14 October 2018
I could go through every comment. But you can get that on Twitter. I’m going to sum up this discussion in three points:
#1. Elder Wilson started out super nice. Apparently he heard that he came across last year as heavy-handed. This time he was positively unctuous. Lots of “We have been greatly misunderstood.” “It’s all up to you.” “We’re only doing what you folks asked us to do when you sent the last action back to committee last year.” “We took our cues from your comments last year.” “I just want the Spirit to lead.” “Oh, do you need more time? I just want to be sensitive.” “Please notice how transparent we were.” “Thank you for how you talked today, it was amazing.”
One of the reasons I wrote the piece that I did just before this meeting was that there are prices to pay for getting too worked up. One of those is that when your enemy comes back and isn’t as angry as you are, it kind of takes the wind out of your sails. And that happened here, Mr. Strong turned into Mr. Humble.
#2. The anti-compliance people hit the mikes first. They were as eloquent as usual. You’ve heard all the arguments. Little that was new, but wonderful statements and ideas—wish you could hear them all. Few of them mentioned women’s ordination. They were worried about the concentration of power at the top: that the GC president’s team names these committees, and tells everyone what to do—and appeals go back to the same committees!
But I did notice that early on when someone spoke against the compliance document, there were amens.
#3. The pro-compliance people could see no alternative than strong authority to keep our church together. If people won’t do what we voted, then they must be forced to. And we must be united, and we must be united from the very top, the GC. Obedience is everything. The church—the GC in particular—is meaningless if everyone can go home and do whatever they want. (Oh, the horror, that some unions didn’t obey!) The concept of trusting people to have differences and still work together, to take your cue from your relationship with Christ, of finding authority in congregations or conferences or some smaller community, wasn’t meaningful to them.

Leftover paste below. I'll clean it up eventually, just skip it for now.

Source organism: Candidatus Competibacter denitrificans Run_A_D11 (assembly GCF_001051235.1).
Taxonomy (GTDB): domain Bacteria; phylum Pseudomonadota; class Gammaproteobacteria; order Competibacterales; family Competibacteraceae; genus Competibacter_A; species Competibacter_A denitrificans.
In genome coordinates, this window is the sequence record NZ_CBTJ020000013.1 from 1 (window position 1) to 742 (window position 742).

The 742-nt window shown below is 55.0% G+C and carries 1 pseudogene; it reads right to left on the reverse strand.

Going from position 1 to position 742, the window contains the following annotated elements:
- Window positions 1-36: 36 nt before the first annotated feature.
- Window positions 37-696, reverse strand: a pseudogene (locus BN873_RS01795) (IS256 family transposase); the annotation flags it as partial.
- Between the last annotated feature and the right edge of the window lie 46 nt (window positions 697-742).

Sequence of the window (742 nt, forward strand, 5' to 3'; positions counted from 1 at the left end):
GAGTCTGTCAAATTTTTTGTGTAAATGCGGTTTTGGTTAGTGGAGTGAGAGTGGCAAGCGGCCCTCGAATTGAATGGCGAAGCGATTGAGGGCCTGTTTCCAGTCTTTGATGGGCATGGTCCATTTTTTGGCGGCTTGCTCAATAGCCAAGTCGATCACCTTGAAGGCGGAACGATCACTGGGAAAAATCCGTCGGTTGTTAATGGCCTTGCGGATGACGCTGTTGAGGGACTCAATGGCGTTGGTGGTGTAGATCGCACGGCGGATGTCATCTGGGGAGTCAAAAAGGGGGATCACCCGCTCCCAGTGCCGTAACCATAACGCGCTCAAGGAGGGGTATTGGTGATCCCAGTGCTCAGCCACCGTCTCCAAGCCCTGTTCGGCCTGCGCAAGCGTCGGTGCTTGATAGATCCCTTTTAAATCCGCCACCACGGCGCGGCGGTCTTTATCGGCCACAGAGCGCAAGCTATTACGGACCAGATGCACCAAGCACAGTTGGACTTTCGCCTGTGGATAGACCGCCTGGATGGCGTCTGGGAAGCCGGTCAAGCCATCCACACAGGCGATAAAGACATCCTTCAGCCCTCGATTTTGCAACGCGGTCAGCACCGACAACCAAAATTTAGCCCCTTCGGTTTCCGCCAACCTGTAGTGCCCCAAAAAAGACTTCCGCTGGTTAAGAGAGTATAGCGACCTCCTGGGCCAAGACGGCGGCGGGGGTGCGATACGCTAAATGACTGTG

It’s not clear to me if the anti-compliance people were against it only in reference to women’s ordination—many of them mentioned it—nor was it clear to me if they imagined anyone would ever demand compliance from them. Most of these comments were fearful. We have such an amazing church. But it will fall apart if we don’t attack evolution, threats to family, people ignoring our fundamental beliefs, and above all, people ignoring the vote of the majority.
So many people spoke. Too many. At a certain point, it was clear no more minds were being changed. I was ready to hear the vote about an hour and a half before it was taken.
The vote passed 185 to 124. We now have a committee selected by Ted Wilson that can police the church from top to bottom.
May you all be obedient, compliant Adventists.
Loren Seibold is a pastor, and the Executive Editor of Adventist Today.